Why vitamin D is essential for runners and how you can add more to your diet.
I can’t be bothered to run. I don’t want to get up out of my warm, cosy bed into the cold dark morning. One missed run won’t hurt. I’ll run later instead.
These are the arguments that go through my head at 5 a.m. when my alarm goes off for my pre-work training run. It sometimes takes a lot of negotiation to get me out of bed, into my trainers and out the front door.
You only have to run 2 miles, then you can come home if you want.
I know that if I can push through that first mile warm up, then I usually fall into the rhythm, find a good pace and start to control my breathing. Once that first mile is over, I know I’ll enjoy the run.
Why is the first mile so hard?
Your muscles are warming up.
You need to give your body the chance to switch from an anaerobic state to an aerobic state—you simply don’t have enough oxygen to keep the pace you want, making you breath harder and struggle to find your speed. As a morning runner, I am often still waking up during my first mile, making it extra tough (although maybe this is a blessing as I hardly know what I’m doing for that first mile!). Add a pre-run warmup in or a set of drills, especially during the colder months, to help ease your body into it.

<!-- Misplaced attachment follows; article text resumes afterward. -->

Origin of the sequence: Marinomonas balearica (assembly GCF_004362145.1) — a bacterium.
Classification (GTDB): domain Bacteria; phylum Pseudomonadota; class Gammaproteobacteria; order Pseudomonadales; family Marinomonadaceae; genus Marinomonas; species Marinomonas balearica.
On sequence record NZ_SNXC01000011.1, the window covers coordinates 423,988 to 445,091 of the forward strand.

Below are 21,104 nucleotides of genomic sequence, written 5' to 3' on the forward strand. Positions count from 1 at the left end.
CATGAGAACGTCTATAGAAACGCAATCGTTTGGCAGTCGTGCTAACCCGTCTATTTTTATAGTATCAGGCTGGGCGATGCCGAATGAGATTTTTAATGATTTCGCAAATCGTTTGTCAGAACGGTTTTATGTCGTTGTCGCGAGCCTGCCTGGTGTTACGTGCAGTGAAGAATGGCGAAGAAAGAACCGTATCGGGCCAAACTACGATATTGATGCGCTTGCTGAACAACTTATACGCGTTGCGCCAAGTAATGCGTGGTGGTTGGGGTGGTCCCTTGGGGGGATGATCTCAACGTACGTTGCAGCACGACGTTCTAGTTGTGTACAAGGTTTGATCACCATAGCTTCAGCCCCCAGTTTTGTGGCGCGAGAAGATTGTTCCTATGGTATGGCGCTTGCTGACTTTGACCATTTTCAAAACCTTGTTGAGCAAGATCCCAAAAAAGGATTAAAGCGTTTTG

We often start off too fast or too slow.
How often have you looked down at your watch during that first mile and been shocked by the pace? I swing from Yes, I am so speedy! to Oh my goodness, I might as well be walking with that pace and everywhere in between, usually during that same first mile. I was once told that your body is like a metronome, once you let it find it’s rhythm, it should be able to stick at a comfortable pace for miles at a time, but it takes that first mile to get into the groove.
It takes time to get in the game mentally.
Congratulations, you’ve convinced yourself that going for a run is a good idea, you’ve put on your kit and stepped out of the door, however, the first mile is a good time to mentally prepare yourself for the workout ahead, especially if it’s a speed, tempo or long run.
The endorphins haven’t kicked in.
Although studies are inconclusive about exercise endorphins, some show that for some people they get that exercise high after just 10 minutes of sweating—about the time of that first mile.
So next time you’re through that first mile, remember, it will get easier.